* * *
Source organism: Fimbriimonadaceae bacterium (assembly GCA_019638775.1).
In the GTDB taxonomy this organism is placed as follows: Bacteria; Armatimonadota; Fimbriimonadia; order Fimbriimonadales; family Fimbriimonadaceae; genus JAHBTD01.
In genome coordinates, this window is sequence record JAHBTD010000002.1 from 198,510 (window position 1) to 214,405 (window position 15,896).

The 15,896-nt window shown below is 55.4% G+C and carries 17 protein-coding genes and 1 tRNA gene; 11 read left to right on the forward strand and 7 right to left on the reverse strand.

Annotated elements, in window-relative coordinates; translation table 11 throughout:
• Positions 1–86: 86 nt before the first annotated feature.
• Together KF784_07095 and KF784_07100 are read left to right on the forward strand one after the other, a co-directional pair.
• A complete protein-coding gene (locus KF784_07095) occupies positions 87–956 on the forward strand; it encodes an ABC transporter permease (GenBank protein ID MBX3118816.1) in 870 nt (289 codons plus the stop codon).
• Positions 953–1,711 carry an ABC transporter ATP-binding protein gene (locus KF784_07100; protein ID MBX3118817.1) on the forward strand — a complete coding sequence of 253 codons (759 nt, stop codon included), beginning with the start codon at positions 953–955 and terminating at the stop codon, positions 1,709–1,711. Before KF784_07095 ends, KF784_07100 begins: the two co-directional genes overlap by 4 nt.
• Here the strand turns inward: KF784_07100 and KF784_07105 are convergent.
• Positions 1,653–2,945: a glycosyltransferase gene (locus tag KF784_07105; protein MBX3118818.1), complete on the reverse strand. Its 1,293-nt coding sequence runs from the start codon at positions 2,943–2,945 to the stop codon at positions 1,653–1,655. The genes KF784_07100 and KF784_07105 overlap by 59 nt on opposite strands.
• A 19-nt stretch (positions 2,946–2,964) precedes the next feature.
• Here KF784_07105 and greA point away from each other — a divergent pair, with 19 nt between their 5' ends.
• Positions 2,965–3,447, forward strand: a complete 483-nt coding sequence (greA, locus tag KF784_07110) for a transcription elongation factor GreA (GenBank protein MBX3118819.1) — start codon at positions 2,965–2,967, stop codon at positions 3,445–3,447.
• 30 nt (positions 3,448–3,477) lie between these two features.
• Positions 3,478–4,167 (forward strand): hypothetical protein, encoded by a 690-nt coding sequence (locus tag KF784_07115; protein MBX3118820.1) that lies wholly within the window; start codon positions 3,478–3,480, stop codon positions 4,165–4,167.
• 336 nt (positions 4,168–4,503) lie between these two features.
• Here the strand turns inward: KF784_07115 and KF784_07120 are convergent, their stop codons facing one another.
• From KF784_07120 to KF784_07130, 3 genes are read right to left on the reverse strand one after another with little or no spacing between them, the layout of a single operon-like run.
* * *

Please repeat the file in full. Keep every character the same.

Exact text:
Source organism: Fimbriimonadaceae bacterium (assembly GCA_019638775.1).
In the GTDB taxonomy this organism is placed as follows: Bacteria; Armatimonadota; Fimbriimonadia; order Fimbriimonadales; family Fimbriimonadaceae; genus JAHBTD01.
In genome coordinates, this window is sequence record JAHBTD010000002.1 from 198,510 (window position 1) to 214,405 (window position 15,896).

The 15,896-nt window shown below is 55.4% G+C and carries 17 protein-coding genes and 1 tRNA gene; 11 read left to right on the forward strand and 7 right to left on the reverse strand.

Annotated elements, in window-relative coordinates; translation table 11 throughout:
• Positions 1–86: 86 nt before the first annotated feature.
• Together KF784_07095 and KF784_07100 are read left to right on the forward strand one after the other, a co-directional pair.
• A complete protein-coding gene (locus KF784_07095) occupies positions 87–956 on the forward strand; it encodes an ABC transporter permease (GenBank protein ID MBX3118816.1) in 870 nt (289 codons plus the stop codon).
• Positions 953–1,711 carry an ABC transporter ATP-binding protein gene (locus KF784_07100; protein ID MBX3118817.1) on the forward strand — a complete coding sequence of 253 codons (759 nt, stop codon included), beginning with the start codon at positions 953–955 and terminating at the stop codon, positions 1,709–1,711. Before KF784_07095 ends, KF784_07100 begins: the two co-directional genes overlap by 4 nt.
• Here the strand turns inward: KF784_07100 and KF784_07105 are convergent.
• Positions 1,653–2,945: a glycosyltransferase gene (locus tag KF784_07105; protein MBX3118818.1), complete on the reverse strand. Its 1,293-nt coding sequence runs from the start codon at positions 2,943–2,945 to the stop codon at positions 1,653–1,655. The genes KF784_07100 and KF784_07105 overlap by 59 nt on opposite strands.
• A 19-nt stretch (positions 2,946–2,964) precedes the next feature.
• Here KF784_07105 and greA point away from each other — a divergent pair, with 19 nt between their 5' ends.
• Positions 2,965–3,447, forward strand: a complete 483-nt coding sequence (greA, locus tag KF784_07110) for a transcription elongation factor GreA (GenBank protein MBX3118819.1) — start codon at positions 2,965–2,967, stop codon at positions 3,445–3,447.
• 30 nt (positions 3,448–3,477) lie between these two features.
• Positions 3,478–4,167 (forward strand): hypothetical protein, encoded by a 690-nt coding sequence (locus tag KF784_07115; protein MBX3118820.1) that lies wholly within the window; start codon positions 3,478–3,480, stop codon positions 4,165–4,167.
• 336 nt (positions 4,168–4,503) lie between these two features.
• Here the strand turns inward: KF784_07115 and KF784_07120 are convergent, their stop codons facing one another.
• From KF784_07120 to KF784_07130, 3 genes are read right to left on the reverse strand one after another with little or no spacing between them, the layout of a single operon-like run.